The diagnostic is defined by a random variablethat keeps the running sum of the inner product of successive stochastic gradients, as shown in Line 7. The idea is that in the transient phase SGD moves towards by discarding initial conditions, and so the stochastic gradients point to the same direction, on average. This implies that the inner product of successive stochastic gradients is likely positive in the transient phase. In the stationary phase, however, SGD is oscillating around at a distance bounded by Theorem 1, and so the gradients point to different directions. This implies a negative inner product on average during the stationary phase. When the statistic changes sign from positive to negative, this is a good signal that the procedure has exited the transient phase.
Since our convergence diagnostic is iterative we need to show that it eventually terminates with an answer. In Theorem 2 that follows we prove that as , and so Algorithm 1 indeed terminates almost surely. For brevity, we state the theorem without technical details. The full assumptions and proof can be found in the supplementary material.
Remarks. Theorem 2 shows that the inner product of successive gradients is negative in expectation as the iteration number increases. Roughly speaking, when is very close to the dominant force is the variance in the stochastic gradient pulling the next iterates away from ; when is far from the dominant force is the bias in the stochastic gradient, which instead pulls the next iterates towards
. This implies that the running sum of successive gradients will eventually become negative at a finite iteration number, and so by the law of large numbers the diagnostic returns a value almost surely.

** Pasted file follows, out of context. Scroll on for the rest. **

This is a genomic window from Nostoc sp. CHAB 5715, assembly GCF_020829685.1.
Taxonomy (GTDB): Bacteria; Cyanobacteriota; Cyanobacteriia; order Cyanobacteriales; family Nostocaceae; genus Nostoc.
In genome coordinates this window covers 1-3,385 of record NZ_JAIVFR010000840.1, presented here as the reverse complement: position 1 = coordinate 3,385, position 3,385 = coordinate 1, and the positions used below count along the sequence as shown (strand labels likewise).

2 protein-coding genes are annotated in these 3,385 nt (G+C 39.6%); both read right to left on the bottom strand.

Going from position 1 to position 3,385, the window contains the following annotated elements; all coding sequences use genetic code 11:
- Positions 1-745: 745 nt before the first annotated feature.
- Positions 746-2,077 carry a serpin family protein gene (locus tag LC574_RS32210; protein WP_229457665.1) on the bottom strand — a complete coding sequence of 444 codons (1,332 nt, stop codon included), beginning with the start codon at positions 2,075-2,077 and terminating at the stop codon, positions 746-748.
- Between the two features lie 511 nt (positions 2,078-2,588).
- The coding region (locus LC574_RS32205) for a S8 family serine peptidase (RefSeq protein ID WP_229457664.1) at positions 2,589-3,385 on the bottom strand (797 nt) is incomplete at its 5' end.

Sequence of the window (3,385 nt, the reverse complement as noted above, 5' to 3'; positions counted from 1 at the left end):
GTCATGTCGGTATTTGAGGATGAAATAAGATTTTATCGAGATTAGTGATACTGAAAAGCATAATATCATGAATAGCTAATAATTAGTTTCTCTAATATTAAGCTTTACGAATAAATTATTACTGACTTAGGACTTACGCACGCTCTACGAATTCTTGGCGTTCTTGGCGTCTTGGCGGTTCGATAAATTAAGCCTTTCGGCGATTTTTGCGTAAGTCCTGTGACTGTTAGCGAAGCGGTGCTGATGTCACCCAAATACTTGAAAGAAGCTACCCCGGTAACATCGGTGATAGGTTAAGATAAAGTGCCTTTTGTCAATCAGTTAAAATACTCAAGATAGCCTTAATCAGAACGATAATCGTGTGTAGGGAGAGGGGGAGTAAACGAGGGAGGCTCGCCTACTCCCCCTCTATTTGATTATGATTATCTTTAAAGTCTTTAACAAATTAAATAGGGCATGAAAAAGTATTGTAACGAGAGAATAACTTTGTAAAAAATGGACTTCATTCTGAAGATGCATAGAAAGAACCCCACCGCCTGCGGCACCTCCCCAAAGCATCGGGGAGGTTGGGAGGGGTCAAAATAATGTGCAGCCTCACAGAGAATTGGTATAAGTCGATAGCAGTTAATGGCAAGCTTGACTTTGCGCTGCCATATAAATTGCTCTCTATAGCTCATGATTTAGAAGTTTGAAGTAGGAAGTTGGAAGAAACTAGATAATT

3 Quadratic loss model
In this section, we attempt to gain analytical insight into our convergence diagnostic of Algorithm 1 by assuming simple quadratic loss function, i.e., and . Consider the case where , i.e., the procedure starts in the stationary region. Let , where are zero-mean random variables, . Then,
from which it follows that
Thus, when the procedure starts at true parameter value, , the diagnostic is decreased in expectation, and eventually at some iteration the statistic becomes negative and the diagnostic is activated at . We generalize this result in the following theorem.
Suppose that the loss is quadratic, . Let and be two iid vectors from the distribution of
be two iid vectors from the distribution of, and define: ; ; ; , and suppose that all such constants are finite. Then, for ,
Remarks. Theorem 3
shows that the boundary surface that separates the two regions where the test statisticincreases or decreases in expectation looks like an ellipse, for large enough . Regardless of the choice of , when is close enough to , the diagnostic is guaranteed to decrease in expectation since the only remaining term is .
The result also shows the various competing forces between bias and variance in the stochastic gradients as they relate to how the diagnostic behaves. For instance, when is very close , larger (noise in stochastic gradient) contributes to a faster decrease of the diagnostic in expectation, but at the cost of higher variance. The contribution of the other term, , is less clear. For instance, is large when there is strong collinearity in features , which may contribute to decreasing . But strong collinearity also implies that is almost positive definite which contributes positive values to , thus counteracting the contribution of . Note that is a positive definite matrix but may not be. This implies that careful selection of may be necessary for the diagnostic to work well. For example, when is very small and is positive definite, then will converge to a negative number slowly. One way to alleviate this sensitivity to the learning rate is through implicit updates (Toulis et al., 2014), which we explore in the following section.
3.1 Implicit update
As mentioned above the Pflug diagnostic is sensitive to the choice of learning rate . When is small and is positive definite, will be mostly increasing during the transient phase, which makes convergence slower. But choosing a large learning rate can easily lead to numerical instability. One way to alleviate such sensitivity to the learning rate is to use the SGD procedure with an implicit update as follows: